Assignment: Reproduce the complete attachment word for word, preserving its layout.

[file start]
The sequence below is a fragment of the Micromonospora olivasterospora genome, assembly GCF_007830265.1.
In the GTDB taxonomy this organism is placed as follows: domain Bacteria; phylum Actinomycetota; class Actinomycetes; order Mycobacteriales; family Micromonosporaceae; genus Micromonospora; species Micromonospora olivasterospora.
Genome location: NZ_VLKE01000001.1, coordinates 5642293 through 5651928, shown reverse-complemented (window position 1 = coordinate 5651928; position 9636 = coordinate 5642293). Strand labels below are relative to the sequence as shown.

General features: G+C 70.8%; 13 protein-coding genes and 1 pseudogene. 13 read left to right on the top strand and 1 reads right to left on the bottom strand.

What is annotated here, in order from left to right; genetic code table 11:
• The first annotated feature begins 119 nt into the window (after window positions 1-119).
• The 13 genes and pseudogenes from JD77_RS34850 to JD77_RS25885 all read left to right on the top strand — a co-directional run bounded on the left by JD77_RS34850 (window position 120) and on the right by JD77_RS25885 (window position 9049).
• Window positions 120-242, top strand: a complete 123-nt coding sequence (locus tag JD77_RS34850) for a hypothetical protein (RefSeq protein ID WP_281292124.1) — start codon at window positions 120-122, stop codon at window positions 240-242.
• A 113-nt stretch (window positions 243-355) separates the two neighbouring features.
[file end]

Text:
The sequence below is a fragment of the Micromonospora olivasterospora genome, assembly GCF_007830265.1.
In the GTDB taxonomy this organism is placed as follows: domain Bacteria; phylum Actinomycetota; class Actinomycetes; order Mycobacteriales; family Micromonosporaceae; genus Micromonospora; species Micromonospora olivasterospora.
Genome location: NZ_VLKE01000001.1, coordinates 5642293 through 5651928, shown reverse-complemented (window position 1 = coordinate 5651928; position 9636 = coordinate 5642293). Strand labels below are relative to the sequence as shown.

General features: G+C 70.8%; 13 protein-coding genes and 1 pseudogene. 13 read left to right on the top strand and 1 reads right to left on the bottom strand.

What is annotated here, in order from left to right; genetic code table 11:
• The first annotated feature begins 119 nt into the window (after window positions 1-119).
• The 13 genes and pseudogenes from JD77_RS34850 to JD77_RS25885 all read left to right on the top strand — a co-directional run bounded on the left by JD77_RS34850 (window position 120) and on the right by JD77_RS25885 (window position 9049).
• Window positions 120-242, top strand: a complete 123-nt coding sequence (locus tag JD77_RS34850) for a hypothetical protein (RefSeq protein ID WP_281292124.1) — start codon at window positions 120-122, stop codon at window positions 240-242.
• A 113-nt stretch (window positions 243-355) separates the two neighbouring features.